Suburban moms discover ecstasy

Filed under: Just For Moms, Divorce & Custody, Health & Safety: Babies, In The News, Single Parenting

Very few people in my high school managed to get through those years without at least dabbling in recreational drugs. While I think that speaks volumes about the high school I attended, it also reveals the inexperience and ignorance of most of our parents. Having grown up in a different era, our parents just had no idea the kind of trouble available to us kids.

These days, most of my high school classmates are parents themselves and have long since lost interest in getting high. But for some people nearing middle age, these are the years to experiment. In Australia, a national study has revealed that many suburban moms over the age of 30 are discovering the drug ecstasy - and liking it.

Ecstasy produces a euphoric feeling while at the same time diminishing fears and anxieties. Experts say this type of high appeals to people who see it as a safe alternative to alcohol. Relationships Australia vice-president Anne Hollonds says that these women are misinformed about the harmful effects of the drug and are putting themselves - and their children - at risk. "These are people who sometimes haven't had involvement with substances the first time round, but second time round they might, particularly to reinforce their youthfulness, to be able to fit in and all of those things because they're often quite emotionally vulnerable," she said. "There's also a lot of risks associated with that in relation to the care of the children."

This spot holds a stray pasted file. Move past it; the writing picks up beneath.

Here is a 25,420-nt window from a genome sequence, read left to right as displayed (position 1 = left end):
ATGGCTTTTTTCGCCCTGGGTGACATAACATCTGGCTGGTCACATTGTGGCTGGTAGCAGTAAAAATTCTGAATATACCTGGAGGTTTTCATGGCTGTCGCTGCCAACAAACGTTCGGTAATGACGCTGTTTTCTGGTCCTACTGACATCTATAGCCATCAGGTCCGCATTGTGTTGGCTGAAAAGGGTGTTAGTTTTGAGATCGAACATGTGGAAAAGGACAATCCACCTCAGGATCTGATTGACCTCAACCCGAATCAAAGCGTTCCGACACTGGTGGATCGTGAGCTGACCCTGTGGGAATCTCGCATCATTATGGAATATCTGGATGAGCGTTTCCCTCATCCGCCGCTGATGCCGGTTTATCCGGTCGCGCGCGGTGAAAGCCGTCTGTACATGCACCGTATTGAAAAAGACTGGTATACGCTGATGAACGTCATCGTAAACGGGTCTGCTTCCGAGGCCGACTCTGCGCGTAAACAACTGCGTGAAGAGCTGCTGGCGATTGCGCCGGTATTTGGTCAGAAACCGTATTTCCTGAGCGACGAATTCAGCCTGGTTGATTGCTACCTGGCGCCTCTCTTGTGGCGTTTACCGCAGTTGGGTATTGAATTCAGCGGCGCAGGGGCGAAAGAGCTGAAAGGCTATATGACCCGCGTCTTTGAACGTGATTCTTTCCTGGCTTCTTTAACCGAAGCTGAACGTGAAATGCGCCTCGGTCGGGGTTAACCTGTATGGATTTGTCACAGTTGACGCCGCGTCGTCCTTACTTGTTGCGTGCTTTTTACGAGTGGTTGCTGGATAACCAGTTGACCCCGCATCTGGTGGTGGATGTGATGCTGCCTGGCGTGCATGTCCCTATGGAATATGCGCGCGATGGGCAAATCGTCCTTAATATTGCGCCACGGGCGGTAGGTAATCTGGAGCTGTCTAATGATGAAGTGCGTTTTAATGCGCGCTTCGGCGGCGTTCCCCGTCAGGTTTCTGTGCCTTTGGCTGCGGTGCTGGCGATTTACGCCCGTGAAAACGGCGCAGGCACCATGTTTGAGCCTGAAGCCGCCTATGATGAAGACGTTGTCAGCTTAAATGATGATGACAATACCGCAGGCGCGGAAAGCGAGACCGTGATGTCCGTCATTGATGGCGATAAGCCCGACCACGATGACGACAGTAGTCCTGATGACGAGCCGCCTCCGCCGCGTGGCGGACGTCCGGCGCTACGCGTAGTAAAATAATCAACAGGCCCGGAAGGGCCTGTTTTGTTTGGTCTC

There have been very few studies into the harmful effects of ecstasy, but what is known about the drug is pretty scary. The main ingredient, methylene-dioxy-methamphetamine (MDMA), is a neurotoxin which kills brain cells and can possibly cause permanent brain damage. And that is if you get the real stuff. Authorities say that some dealers are selling 'fake ecstasy', which contains no MDMA, but is loaded with amphetamines and ketamine, a horse tranquilizer. That cannot be good.

Of course, this study focuses on Australian women, but I would imagine the chances are good that this is happening in the U.S. as well.

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AdviceMama Says:
Start by teaching him that it is safe to do so.